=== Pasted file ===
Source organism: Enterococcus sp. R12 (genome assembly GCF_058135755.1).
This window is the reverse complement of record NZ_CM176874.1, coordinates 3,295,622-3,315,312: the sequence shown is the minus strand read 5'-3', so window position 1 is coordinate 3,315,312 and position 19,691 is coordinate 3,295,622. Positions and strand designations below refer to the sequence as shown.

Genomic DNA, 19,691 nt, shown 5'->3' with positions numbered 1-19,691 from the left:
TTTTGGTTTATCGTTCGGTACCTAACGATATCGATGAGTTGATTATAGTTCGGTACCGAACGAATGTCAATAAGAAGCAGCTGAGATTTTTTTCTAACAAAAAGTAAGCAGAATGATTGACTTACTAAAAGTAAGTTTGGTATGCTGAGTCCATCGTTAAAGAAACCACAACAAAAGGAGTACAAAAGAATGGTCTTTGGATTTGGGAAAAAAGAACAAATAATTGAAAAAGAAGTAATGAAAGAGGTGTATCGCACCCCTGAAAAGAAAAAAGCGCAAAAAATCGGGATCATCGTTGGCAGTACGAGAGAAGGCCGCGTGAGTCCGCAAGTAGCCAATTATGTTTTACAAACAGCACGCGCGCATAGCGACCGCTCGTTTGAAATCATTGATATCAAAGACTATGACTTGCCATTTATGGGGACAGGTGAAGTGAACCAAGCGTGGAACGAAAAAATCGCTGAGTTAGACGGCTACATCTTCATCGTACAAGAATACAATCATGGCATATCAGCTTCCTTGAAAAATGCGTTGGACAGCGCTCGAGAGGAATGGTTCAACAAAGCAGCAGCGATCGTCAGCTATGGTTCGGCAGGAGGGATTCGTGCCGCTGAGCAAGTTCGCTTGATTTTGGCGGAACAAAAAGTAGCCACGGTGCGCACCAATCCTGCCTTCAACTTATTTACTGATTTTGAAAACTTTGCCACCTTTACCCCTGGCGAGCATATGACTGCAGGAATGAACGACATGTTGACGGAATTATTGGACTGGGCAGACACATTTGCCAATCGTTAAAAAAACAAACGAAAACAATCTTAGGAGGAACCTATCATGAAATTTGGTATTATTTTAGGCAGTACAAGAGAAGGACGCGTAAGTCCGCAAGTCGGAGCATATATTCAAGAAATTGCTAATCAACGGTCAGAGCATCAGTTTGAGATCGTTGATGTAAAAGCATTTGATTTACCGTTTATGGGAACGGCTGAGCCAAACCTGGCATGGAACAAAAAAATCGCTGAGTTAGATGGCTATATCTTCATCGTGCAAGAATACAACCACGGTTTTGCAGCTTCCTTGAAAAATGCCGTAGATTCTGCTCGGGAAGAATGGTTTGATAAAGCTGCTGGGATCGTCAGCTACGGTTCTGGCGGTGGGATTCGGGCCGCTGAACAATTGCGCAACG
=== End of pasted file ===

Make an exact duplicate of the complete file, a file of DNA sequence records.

Source organism: Enterococcus sp. R12 (genome assembly GCF_058135755.1).
This window is the reverse complement of record NZ_CM176874.1, coordinates 3,295,622-3,315,312: the sequence shown is the minus strand read 5'-3', so window position 1 is coordinate 3,315,312 and position 19,691 is coordinate 3,295,622. Positions and strand designations below refer to the sequence as shown.

Genomic DNA, 19,691 nt, shown 5'->3' with positions numbered 1-19,691 from the left:
TTTTGGTTTATCGTTCGGTACCTAACGATATCGATGAGTTGATTATAGTTCGGTACCGAACGAATGTCAATAAGAAGCAGCTGAGATTTTTTTCTAACAAAAAGTAAGCAGAATGATTGACTTACTAAAAGTAAGTTTGGTATGCTGAGTCCATCGTTAAAGAAACCACAACAAAAGGAGTACAAAAGAATGGTCTTTGGATTTGGGAAAAAAGAACAAATAATTGAAAAAGAAGTAATGAAAGAGGTGTATCGCACCCCTGAAAAGAAAAAAGCGCAAAAAATCGGGATCATCGTTGGCAGTACGAGAGAAGGCCGCGTGAGTCCGCAAGTAGCCAATTATGTTTTACAAACAGCACGCGCGCATAGCGACCGCTCGTTTGAAATCATTGATATCAAAGACTATGACTTGCCATTTATGGGGACAGGTGAAGTGAACCAAGCGTGGAACGAAAAAATCGCTGAGTTAGACGGCTACATCTTCATCGTACAAGAATACAATCATGGCATATCAGCTTCCTTGAAAAATGCGTTGGACAGCGCTCGAGAGGAATGGTTCAACAAAGCAGCAGCGATCGTCAGCTATGGTTCGGCAGGAGGGATTCGTGCCGCTGAGCAAGTTCGCTTGATTTTGGCGGAACAAAAAGTAGCCACGGTGCGCACCAATCCTGCCTTCAACTTATTTACTGATTTTGAAAACTTTGCCACCTTTACCCCTGGCGAGCATATGACTGCAGGAATGAACGACATGTTGACGGAATTATTGGACTGGGCAGACACATTTGCCAATCGTTAAAAAAACAAACGAAAACAATCTTAGGAGGAACCTATCATGAAATTTGGTATTATTTTAGGCAGTACAAGAGAAGGACGCGTAAGTCCGCAAGTCGGAGCATATATTCAAGAAATTGCTAATCAACGGTCAGAGCATCAGTTTGAGATCGTTGATGTAAAAGCATTTGATTTACCGTTTATGGGAACGGCTGAGCCAAACCTGGCATGGAACAAAAAAATCGCTGAGTTAGATGGCTATATCTTCATCGTGCAAGAATACAACCACGGTTTTGCAGCTTCCTTGAAAAATGCCGTAGATTCTGCTCGGGAAGAATGGTTTGATAAAGCTGCTGGGATCGTCAGCTACGGTTCTGGCGGTGGGATTCGGGCCGCTGAACAATTGCGCAACG